But I kept my mouth shut at that time. After all, for a layman like me, to challenge a medical doctor on his professional opinion would be like, well, challenging a two-time Nobel prize winner about his theories.

Pauling kept believing about the benefits of vitamin C to the very end, claiming it would also cure cancer, and took doses of up to 14,000 mg per day. He eventually passed away in 1994 of prostate cancer at the ripe old age of 94.

It is a measure of his influence that people are still conducting studies on the efficacy of vitamin C. It does help reduce colds for high-performing athletes in extreme conditions, so there clearly is some benefit, but people also talk about how stubborn he was that he stuck to his ideas despite mounting evidence contrary to it.

Yet, I can’t help but admire that his characteristic to not give up was also a hallmark that led him to such diverse scientific breakthroughs earlier in his life.

If you wish to be an adventurer, pioneering into the unknown, that is admirable in itself, and by all means experiment with your body. But I must also say if there is no evidence that something works, then you should be well aware that you’re spending a lot of money for no good reason at all.

Except perhaps to make yourself feel good, which isn’t a small thing in itself.

Despite the lack of clear scientific evidence, there are many people who swear by the efficacy of either vitamin C or ionised water. They say, their colds are shorter and less severe and that the water makes them feel refreshed when they drink it.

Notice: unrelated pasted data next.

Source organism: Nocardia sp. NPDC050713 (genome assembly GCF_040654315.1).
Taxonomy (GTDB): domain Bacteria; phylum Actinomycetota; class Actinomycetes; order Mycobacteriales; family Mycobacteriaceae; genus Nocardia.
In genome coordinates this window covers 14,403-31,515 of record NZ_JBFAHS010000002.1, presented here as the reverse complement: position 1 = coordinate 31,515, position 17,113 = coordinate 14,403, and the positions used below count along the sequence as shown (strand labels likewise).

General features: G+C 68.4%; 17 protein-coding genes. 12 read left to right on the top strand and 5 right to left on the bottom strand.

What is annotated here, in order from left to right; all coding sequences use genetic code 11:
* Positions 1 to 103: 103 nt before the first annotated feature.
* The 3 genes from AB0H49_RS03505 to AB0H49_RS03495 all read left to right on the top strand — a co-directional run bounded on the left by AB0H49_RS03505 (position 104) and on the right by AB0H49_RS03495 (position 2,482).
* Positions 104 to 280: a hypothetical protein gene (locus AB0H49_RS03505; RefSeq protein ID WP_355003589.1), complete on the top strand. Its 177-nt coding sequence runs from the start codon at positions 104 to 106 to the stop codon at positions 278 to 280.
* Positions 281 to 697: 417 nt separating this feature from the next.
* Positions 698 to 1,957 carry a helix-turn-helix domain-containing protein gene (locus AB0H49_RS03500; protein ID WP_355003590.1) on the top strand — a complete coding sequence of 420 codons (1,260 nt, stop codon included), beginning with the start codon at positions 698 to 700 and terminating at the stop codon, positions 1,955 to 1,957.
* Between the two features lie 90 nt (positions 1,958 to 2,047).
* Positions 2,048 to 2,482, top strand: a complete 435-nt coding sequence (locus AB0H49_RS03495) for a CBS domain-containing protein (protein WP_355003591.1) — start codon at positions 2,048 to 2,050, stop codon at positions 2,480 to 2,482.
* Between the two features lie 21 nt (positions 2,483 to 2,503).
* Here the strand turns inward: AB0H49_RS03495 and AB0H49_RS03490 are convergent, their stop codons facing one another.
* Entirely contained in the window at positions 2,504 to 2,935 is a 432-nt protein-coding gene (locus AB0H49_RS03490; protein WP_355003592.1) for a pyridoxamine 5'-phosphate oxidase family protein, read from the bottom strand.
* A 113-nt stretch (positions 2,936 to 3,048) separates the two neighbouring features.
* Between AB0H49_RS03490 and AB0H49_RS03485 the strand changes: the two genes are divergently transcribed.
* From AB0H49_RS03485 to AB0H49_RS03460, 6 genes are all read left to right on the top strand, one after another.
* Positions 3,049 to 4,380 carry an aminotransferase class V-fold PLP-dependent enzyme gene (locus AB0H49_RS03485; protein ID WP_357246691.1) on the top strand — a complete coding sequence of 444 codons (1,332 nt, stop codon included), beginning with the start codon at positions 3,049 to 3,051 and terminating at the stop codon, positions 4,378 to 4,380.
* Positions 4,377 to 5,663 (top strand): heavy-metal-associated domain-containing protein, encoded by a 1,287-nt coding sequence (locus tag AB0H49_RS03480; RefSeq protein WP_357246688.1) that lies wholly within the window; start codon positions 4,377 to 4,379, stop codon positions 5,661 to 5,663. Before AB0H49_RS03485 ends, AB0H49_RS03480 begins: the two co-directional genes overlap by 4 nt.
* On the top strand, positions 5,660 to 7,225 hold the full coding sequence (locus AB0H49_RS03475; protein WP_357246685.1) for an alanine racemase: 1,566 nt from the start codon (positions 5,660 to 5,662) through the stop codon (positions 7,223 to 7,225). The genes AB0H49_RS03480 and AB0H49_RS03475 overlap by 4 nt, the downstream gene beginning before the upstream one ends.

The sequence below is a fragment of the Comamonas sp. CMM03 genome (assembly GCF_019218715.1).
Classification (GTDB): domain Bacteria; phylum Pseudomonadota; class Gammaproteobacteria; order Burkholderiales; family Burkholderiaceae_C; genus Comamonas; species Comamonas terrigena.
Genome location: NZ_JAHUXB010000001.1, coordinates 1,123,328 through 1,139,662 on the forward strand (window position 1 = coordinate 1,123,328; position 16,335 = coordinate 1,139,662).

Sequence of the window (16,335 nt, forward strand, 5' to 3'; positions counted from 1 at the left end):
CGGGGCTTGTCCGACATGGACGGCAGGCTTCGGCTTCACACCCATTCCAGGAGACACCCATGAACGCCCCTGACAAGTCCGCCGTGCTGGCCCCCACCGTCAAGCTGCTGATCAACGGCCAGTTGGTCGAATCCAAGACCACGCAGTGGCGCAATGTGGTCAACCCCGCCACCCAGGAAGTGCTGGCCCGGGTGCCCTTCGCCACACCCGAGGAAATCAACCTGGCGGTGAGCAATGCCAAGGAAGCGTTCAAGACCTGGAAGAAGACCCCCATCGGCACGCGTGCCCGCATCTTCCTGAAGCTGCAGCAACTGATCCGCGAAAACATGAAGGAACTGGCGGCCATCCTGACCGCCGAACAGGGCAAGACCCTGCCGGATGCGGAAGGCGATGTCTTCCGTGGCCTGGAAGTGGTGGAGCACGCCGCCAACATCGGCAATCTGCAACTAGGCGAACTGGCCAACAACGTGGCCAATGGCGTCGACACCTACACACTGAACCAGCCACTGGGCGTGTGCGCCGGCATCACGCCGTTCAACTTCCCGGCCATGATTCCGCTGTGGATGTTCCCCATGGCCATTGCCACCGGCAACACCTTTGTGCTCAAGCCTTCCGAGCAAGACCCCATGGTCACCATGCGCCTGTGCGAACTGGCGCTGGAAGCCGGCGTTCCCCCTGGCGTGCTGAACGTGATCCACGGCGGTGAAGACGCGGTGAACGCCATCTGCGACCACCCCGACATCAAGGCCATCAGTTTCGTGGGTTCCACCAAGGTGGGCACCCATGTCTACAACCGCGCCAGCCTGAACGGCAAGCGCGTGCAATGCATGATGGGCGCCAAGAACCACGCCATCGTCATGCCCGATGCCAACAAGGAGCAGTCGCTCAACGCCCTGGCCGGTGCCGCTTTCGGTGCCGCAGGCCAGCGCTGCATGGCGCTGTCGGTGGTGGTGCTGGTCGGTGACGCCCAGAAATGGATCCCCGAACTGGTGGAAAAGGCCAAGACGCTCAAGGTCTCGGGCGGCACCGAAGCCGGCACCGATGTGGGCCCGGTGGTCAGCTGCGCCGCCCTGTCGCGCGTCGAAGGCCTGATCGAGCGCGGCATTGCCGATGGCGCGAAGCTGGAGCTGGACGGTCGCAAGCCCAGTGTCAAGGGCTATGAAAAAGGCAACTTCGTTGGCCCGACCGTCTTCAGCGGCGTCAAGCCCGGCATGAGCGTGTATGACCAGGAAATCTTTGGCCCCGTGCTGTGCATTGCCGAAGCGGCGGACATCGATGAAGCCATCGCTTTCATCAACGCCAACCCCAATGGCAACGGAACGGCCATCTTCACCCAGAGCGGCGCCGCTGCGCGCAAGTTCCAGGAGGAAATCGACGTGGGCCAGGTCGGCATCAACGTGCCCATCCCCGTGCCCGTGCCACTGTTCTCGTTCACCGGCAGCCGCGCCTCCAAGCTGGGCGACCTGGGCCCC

It may also be the placebo effect. In fact, a study on the efficacy of vitamin C done in 1975 was rejected by its author on the basis he thought some of the volunteers may have been feeling better because they knew they were being given vitamin C (although subsequent analysis challenges that).

Yet, if the placebo effect is real and the patient feels better, should a doctor step in and dismiss the patient of his misconceptions? By doing this, wouldn’t the patient then feel worse and the doctor be causing harm to him?

What grates me is the inefficiency of the whole situation. Yes, there are companies that package vitimin C into nice tablets which are sold as a convenient way of meeting your dietary requirements. Yet, it may be as efficient as a sugar pill taken with the right frame of mind.

But I think most nutritionists would also say that you can get an adequate dosage of vitamin C if you eat lots of fruits and vegetables as part of a balanced, healthy diet. Is it really more convenient to eat a pill? I think it’s more fun to have an orange or a bowl of strawberries.

So if you don’t want to take the rest and drink lots of water, perhaps the way of getting rid of that Raya flu or cold is to actually just be more careful about what you are eating at the open houses. And wipe your hands clean after every salam.

Tags / Keywords: flu, vitamin, cold, nutrition